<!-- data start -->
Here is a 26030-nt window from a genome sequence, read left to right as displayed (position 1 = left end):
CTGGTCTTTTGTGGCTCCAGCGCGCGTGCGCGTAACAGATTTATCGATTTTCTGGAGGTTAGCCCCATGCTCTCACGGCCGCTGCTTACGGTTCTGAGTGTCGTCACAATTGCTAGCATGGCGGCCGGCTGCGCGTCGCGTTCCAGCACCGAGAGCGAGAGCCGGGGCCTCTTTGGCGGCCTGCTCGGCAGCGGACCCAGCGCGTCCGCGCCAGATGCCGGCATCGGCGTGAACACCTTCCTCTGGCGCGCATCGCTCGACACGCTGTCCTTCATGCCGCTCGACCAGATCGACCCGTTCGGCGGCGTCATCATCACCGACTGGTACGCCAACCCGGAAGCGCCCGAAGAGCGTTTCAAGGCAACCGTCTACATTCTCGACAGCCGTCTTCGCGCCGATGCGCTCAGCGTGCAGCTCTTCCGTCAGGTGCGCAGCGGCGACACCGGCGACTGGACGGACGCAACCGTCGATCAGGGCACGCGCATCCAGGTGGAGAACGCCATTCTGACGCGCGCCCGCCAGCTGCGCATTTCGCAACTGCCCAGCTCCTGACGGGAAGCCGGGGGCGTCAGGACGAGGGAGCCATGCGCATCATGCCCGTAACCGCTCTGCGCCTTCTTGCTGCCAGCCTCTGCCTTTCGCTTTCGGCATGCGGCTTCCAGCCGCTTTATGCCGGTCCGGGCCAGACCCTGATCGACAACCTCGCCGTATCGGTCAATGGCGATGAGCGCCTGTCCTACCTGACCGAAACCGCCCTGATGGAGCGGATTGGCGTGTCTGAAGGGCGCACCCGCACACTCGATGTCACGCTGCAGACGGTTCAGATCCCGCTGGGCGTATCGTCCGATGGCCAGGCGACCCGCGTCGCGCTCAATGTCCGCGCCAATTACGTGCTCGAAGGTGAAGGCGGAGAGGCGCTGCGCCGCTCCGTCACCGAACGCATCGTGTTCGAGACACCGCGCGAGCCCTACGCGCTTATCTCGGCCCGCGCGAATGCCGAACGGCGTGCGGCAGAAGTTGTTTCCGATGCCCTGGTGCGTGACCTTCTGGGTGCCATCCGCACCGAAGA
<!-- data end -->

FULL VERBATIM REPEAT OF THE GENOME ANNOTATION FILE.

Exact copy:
Here is a 26030-nt window from a genome sequence, read left to right as displayed (position 1 = left end):
CTGGTCTTTTGTGGCTCCAGCGCGCGTGCGCGTAACAGATTTATCGATTTTCTGGAGGTTAGCCCCATGCTCTCACGGCCGCTGCTTACGGTTCTGAGTGTCGTCACAATTGCTAGCATGGCGGCCGGCTGCGCGTCGCGTTCCAGCACCGAGAGCGAGAGCCGGGGCCTCTTTGGCGGCCTGCTCGGCAGCGGACCCAGCGCGTCCGCGCCAGATGCCGGCATCGGCGTGAACACCTTCCTCTGGCGCGCATCGCTCGACACGCTGTCCTTCATGCCGCTCGACCAGATCGACCCGTTCGGCGGCGTCATCATCACCGACTGGTACGCCAACCCGGAAGCGCCCGAAGAGCGTTTCAAGGCAACCGTCTACATTCTCGACAGCCGTCTTCGCGCCGATGCGCTCAGCGTGCAGCTCTTCCGTCAGGTGCGCAGCGGCGACACCGGCGACTGGACGGACGCAACCGTCGATCAGGGCACGCGCATCCAGGTGGAGAACGCCATTCTGACGCGCGCCCGCCAGCTGCGCATTTCGCAACTGCCCAGCTCCTGACGGGAAGCCGGGGGCGTCAGGACGAGGGAGCCATGCGCATCATGCCCGTAACCGCTCTGCGCCTTCTTGCTGCCAGCCTCTGCCTTTCGCTTTCGGCATGCGGCTTCCAGCCGCTTTATGCCGGTCCGGGCCAGACCCTGATCGACAACCTCGCCGTATCGGTCAATGGCGATGAGCGCCTGTCCTACCTGACCGAAACCGCCCTGATGGAGCGGATTGGCGTGTCTGAAGGGCGCACCCGCACACTCGATGTCACGCTGCAGACGGTTCAGATCCCGCTGGGCGTATCGTCCGATGGCCAGGCGACCCGCGTCGCGCTCAATGTCCGCGCCAATTACGTGCTCGAAGGTGAAGGCGGAGAGGCGCTGCGCCGCTCCGTCACCGAACGCATCGTGTTCGAGACACCGCGCGAGCCCTACGCGCTTATCTCGGCCCGCGCGAATGCCGAACGGCGTGCGGCAGAAGTTGTTTCCGATGCCCTGGTGCGTGACCTTCTGGGTGCCATCCGCACCGAAGA